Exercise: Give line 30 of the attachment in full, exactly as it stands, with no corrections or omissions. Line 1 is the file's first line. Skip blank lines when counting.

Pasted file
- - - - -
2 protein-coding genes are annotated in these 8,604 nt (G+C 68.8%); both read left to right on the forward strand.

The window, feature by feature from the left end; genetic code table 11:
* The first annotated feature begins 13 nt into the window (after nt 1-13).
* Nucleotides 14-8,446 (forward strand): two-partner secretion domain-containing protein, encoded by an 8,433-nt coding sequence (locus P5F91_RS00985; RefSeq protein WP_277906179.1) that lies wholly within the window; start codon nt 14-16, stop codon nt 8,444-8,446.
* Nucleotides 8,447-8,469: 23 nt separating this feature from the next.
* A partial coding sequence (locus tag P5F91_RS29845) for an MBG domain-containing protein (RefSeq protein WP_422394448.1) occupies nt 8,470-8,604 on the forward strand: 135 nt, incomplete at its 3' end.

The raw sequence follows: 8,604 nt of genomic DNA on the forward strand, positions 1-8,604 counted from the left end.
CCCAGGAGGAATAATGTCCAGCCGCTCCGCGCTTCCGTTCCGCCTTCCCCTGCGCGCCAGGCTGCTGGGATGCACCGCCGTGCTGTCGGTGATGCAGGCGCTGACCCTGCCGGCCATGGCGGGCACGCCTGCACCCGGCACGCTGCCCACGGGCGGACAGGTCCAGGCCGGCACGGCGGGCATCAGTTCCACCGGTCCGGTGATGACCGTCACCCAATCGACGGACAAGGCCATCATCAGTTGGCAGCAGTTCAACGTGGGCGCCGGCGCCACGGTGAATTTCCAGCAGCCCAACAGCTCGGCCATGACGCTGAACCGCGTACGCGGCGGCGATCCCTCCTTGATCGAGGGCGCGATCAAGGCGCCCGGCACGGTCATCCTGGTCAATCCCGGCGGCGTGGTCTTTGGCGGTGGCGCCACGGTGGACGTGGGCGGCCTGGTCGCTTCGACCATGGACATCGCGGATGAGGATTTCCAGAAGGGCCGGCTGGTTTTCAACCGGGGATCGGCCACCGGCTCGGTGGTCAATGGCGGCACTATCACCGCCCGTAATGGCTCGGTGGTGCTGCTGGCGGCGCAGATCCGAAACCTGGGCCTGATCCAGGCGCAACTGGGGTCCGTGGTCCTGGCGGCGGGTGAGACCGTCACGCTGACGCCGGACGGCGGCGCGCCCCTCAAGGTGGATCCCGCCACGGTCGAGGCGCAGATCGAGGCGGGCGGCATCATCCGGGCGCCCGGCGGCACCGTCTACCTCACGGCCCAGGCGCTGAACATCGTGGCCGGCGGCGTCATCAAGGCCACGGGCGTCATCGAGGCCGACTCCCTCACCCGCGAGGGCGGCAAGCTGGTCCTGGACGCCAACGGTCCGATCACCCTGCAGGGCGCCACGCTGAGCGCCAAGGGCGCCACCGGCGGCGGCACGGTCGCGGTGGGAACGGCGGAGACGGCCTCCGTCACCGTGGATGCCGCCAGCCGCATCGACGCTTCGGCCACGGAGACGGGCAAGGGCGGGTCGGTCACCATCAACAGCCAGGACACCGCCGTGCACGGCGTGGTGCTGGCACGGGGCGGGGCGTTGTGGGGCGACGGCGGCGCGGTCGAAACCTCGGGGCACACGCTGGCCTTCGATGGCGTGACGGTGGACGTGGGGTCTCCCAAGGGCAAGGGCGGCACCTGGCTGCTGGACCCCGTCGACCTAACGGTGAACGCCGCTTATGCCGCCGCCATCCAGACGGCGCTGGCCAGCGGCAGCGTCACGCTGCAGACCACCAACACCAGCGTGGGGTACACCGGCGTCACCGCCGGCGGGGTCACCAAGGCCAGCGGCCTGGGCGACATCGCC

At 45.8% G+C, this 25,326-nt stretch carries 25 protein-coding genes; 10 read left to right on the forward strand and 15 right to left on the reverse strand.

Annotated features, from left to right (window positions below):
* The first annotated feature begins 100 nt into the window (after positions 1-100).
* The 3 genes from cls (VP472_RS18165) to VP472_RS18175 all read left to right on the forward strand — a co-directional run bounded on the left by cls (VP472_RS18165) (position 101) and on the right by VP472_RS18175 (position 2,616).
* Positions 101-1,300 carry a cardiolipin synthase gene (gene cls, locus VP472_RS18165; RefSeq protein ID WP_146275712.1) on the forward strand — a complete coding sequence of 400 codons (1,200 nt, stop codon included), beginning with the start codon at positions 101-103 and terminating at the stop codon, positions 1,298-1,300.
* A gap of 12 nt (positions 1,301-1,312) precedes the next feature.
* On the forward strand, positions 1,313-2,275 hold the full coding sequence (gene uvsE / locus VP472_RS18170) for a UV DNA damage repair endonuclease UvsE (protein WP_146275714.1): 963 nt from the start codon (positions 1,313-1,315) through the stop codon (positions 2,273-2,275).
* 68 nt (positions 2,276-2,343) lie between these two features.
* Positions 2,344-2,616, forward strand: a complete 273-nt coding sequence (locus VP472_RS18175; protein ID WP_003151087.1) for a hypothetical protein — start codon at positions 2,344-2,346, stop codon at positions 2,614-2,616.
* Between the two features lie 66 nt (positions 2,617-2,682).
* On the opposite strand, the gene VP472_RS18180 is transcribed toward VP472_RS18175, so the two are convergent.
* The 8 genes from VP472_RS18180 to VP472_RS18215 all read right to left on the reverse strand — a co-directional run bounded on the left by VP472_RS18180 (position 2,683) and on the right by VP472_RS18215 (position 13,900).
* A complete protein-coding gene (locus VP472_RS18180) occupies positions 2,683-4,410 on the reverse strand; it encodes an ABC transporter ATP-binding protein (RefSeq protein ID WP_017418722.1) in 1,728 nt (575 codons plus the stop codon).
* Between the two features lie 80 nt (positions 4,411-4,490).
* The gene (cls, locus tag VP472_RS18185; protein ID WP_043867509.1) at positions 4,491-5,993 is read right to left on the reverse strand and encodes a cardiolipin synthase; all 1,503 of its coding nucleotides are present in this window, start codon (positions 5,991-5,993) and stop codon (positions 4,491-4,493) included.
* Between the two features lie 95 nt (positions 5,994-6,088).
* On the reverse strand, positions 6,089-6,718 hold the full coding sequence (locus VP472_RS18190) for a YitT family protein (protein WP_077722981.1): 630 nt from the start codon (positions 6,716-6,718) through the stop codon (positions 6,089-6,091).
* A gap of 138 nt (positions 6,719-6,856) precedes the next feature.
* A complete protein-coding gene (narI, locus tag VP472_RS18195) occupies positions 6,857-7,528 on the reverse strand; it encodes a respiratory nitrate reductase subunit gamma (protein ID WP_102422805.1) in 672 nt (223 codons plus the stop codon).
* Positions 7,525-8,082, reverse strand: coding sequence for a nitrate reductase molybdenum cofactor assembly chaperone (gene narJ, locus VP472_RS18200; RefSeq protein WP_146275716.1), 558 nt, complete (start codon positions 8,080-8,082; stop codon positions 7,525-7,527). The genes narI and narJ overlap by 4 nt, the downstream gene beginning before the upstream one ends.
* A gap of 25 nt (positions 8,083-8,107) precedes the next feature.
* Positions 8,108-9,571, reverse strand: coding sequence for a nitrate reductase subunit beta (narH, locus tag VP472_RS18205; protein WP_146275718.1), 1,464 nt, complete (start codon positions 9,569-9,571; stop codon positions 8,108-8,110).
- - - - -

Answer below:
* Positions 8,108-9,571, reverse strand: coding sequence for a nitrate reductase subunit beta (narH, locus tag VP472_RS18205; protein WP_146275718.1), 1,464 nt, complete (start codon positions 9,569-9,571; stop codon positions 8,108-8,110).